Come to the jungle and help out at this vital conservation initiative protecting sea turtles.
This remote location is an important nesting beach for both Leatherback and Green Sea Turtles, and on occasion the rare Hawksbill Turtle too. As critically endangered species, without action their outlook is not great.
Over generations the poaching of eggs and the hunting of nesting turtles have combined to put turtle populations under severe pressure. The effects of global warming, beach erosion and water pollution have further added to the problem.
The project involves local villagers in its conservation efforts and offers a sustainable source of revenue for community members. Your presence here, and your fees, helps provide this income through the employment of local people. For example, former poachers have been trained in turtle conservation and now work together with volunteers to protect the wildlife.
As an important member of the project, you will be involved in a combination of duties broadly categorised as Patrol, Hatchery and General Maintenance. Please note that turtle nesting is seasonal, here taking place from March through October. During this period, much of your work is at night.
Days 1 and 2 (Sun/Mon or Wed/Thurs)
Arrive at San Jose’s Juan Santamaria International Airport (airport code SJO) and say a big Hola to Costa Rica. After clearing customs and immigration, you’ll be picked up and taken to the project headquarters where you’ll spend your first night. No matter the time of arrival we’ll be there for you, so no worries regarding your flight time.
Early next morning, you will meet our coordinator who will welcome you and run through an orientation/briefing. Then we’re off - by taxi, public bus, 4WD and finally a boat until we reach your new home in the rainforest alongside a remote Caribbean beach. Relax, meet the on-site team and settle in to the project station.
Volunteers assist the project staff with data collection, the protection of eggs and nesting turtles on Patrol, work shifts in the Hatchery and undertake important beach clean-ups. At certain periods it is all-hands-to-the-pump, and there may well be times when you will be asked to work both during the day and night. At other times, there is not the same frenzy of activity and you’ll have plenty of time to relax. Such is life at a real-life conservation project where the rules of nature determine your day-to-day tasks.
In a group, you’ll be responsible for patrolling a 2.5km section of the beach by night, this means long walks in search of nesting females. Once a turtle is encountered the action starts – you’ll measure the female and her nest and you’ll collect the eggs to be moved to the hatchery. Important data such as the turtle ID tag no., nest location and no. of eggs is recorded before the task is complete. Expect to cover around 14kms each patrol.
The hatchery is a secure, protected section of the beach where eggs stand a much higher chance of making it to their exciting conclusion. In-depth training is provided of course before you get to work. The main volunteer tasks in the hatchery are the relocation and ongoing monitoring of nests, maintaining security from predators, collection of data and hatchling release.
Eggs incubate for around 60 days, and there is a surge of hatchlings midway through the season. Work in the hatchery gets very busy now, as all nests must be checked regularly day and night. Hatchlings are released to the ocean the same day they are born, and it is your responsibility to keep an eye on them until they safely reach the water.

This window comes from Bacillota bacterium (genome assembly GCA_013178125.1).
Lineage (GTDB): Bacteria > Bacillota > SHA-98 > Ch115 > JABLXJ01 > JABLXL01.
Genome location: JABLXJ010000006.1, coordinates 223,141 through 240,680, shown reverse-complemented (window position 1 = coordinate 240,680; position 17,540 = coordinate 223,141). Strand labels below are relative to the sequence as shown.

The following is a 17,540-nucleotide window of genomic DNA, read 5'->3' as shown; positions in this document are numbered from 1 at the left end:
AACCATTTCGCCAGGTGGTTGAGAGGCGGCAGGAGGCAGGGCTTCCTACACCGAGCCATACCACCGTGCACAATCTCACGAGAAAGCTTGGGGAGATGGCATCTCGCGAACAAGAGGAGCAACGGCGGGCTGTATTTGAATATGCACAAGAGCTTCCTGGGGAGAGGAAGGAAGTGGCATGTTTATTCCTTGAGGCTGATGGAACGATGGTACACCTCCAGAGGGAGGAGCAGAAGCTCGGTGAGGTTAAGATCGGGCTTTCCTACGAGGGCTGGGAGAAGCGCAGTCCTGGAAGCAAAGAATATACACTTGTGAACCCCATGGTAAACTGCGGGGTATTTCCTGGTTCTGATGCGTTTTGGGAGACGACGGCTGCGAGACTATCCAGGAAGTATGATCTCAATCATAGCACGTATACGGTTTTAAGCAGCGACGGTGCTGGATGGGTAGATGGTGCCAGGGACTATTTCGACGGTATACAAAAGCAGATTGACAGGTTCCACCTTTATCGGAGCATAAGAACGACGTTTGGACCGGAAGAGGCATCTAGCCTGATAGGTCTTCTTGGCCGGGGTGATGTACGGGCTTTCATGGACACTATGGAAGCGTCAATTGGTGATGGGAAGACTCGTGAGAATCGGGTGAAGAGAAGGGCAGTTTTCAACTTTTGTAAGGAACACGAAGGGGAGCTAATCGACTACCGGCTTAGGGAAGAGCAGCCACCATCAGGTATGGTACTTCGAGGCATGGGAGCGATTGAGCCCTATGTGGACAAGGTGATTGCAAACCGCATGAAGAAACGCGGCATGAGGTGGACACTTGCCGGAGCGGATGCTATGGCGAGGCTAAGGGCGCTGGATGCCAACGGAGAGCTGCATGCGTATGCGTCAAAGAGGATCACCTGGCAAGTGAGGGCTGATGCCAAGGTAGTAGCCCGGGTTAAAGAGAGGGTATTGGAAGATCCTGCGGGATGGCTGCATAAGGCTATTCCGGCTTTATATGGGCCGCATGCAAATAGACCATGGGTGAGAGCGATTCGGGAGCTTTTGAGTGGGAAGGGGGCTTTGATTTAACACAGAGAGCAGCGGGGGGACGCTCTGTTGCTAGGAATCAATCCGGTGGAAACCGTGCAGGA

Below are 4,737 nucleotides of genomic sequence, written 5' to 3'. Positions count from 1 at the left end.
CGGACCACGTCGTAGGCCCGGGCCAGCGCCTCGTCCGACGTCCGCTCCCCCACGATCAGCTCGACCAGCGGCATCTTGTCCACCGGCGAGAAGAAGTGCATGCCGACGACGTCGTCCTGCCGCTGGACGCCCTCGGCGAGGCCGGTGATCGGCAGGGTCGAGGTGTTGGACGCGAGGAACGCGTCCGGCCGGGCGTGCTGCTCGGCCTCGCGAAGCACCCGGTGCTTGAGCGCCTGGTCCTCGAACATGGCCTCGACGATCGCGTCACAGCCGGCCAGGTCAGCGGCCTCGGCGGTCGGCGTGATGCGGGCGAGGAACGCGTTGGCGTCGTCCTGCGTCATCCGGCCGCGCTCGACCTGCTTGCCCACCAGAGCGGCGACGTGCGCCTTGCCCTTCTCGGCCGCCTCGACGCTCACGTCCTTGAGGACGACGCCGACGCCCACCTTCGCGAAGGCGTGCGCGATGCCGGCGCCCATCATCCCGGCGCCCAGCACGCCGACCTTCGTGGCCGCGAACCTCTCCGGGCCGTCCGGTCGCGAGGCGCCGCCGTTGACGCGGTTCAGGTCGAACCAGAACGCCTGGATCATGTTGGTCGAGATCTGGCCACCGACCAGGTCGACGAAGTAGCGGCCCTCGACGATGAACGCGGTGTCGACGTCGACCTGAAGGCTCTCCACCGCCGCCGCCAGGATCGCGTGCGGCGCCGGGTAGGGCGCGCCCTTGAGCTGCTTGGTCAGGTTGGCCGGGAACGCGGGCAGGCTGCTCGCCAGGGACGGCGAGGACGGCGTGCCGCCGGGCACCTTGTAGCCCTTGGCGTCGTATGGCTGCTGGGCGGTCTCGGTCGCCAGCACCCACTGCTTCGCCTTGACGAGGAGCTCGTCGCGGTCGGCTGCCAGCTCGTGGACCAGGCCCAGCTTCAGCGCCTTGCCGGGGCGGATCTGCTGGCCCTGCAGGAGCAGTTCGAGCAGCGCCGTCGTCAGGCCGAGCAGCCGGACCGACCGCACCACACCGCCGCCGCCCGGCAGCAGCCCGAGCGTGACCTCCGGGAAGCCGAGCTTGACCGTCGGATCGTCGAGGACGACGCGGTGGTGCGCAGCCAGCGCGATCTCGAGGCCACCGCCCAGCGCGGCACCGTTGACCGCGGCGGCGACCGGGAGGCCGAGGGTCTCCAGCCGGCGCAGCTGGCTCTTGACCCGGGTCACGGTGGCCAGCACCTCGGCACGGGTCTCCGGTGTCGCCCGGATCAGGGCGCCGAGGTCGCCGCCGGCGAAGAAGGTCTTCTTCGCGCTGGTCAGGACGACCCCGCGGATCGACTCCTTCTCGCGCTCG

The hatchery has to be rebuilt every year and this means plenty of digging, fence-building and general preparation of the area. Bring muscles and stamina !
Your last day (Monday/Thursday) – goodbye, we’ll miss you!
Oh no …… whether you’re here for 1 week or 10 weeks one of these days it will be time to say goodbye to paradise. Your journey back to reality starts with an early boat through the jungle waterways, back to town to catch the bus to the capital San Jose, arriving late morning.
If you are flying straight out, then you a departure after 3pm should be OK – even better, spend an extra night or two in the city before continuing to explore this incredible country – we’ll be glad to help with your overnight accommodation and/or your onward travel.
Your home is a remote and rustic project station accessible only by water. Think location, location, location !!
With the black sand beach at the front and inland waterways behind, your neighbours are the birds of the rainforest.
Breakfast, lunch and dinner are included in your program cost. Meals are a social scene, with volunteers and project staff eating together.
We will do our best to work with dietary requirements, but please check this prior to booking.
About the Project
This project is part of a regional initiative throughout Central America and the Caribbean which for over 30 years has brought biologists and community leaders together to ensure the recovery of sea turtle populations.
For 11 years, volunteers have played an integral role in the evolution and success of this specific project location in a remote area of the Caribbean coast between Tortuguero and Puerto Limon.
In addition to ongoing beach patrols, a hatchery to ensure high production and survival rates for the next generation, the project works hard to include and to educate local communities in sea turtle conservation efforts.